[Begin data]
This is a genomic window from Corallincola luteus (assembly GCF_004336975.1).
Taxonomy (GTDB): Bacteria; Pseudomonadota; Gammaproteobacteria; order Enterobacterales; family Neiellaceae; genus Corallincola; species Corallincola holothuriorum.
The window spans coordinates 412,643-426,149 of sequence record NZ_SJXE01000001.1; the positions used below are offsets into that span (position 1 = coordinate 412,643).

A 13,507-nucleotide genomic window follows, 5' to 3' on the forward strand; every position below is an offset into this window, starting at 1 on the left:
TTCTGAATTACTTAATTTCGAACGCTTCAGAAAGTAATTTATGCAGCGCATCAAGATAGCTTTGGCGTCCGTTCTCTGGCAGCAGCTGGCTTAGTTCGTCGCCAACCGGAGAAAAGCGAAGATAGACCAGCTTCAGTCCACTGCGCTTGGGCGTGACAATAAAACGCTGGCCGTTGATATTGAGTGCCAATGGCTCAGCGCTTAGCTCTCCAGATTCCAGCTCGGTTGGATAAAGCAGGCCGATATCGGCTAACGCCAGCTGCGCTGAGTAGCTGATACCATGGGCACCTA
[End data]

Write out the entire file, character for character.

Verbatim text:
This is a genomic window from Corallincola luteus (assembly GCF_004336975.1).
Taxonomy (GTDB): Bacteria; Pseudomonadota; Gammaproteobacteria; order Enterobacterales; family Neiellaceae; genus Corallincola; species Corallincola holothuriorum.
The window spans coordinates 412,643-426,149 of sequence record NZ_SJXE01000001.1; the positions used below are offsets into that span (position 1 = coordinate 412,643).

A 13,507-nucleotide genomic window follows, 5' to 3' on the forward strand; every position below is an offset into this window, starting at 1 on the left:
TTCTGAATTACTTAATTTCGAACGCTTCAGAAAGTAATTTATGCAGCGCATCAAGATAGCTTTGGCGTCCGTTCTCTGGCAGCAGCTGGCTTAGTTCGTCGCCAACCGGAGAAAAGCGAAGATAGACCAGCTTCAGTCCACTGCGCTTGGGCGTGACAATAAAACGCTGGCCGTTGATATTGAGTGCCAATGGCTCAGCGCTTAGCTCTCCAGATTCCAGCTCGGTTGGATAAAGCAGGCCGATATCGGCTAACGCCAGCTGCGCTGAGTAGCTGATACCATGGGCACCTA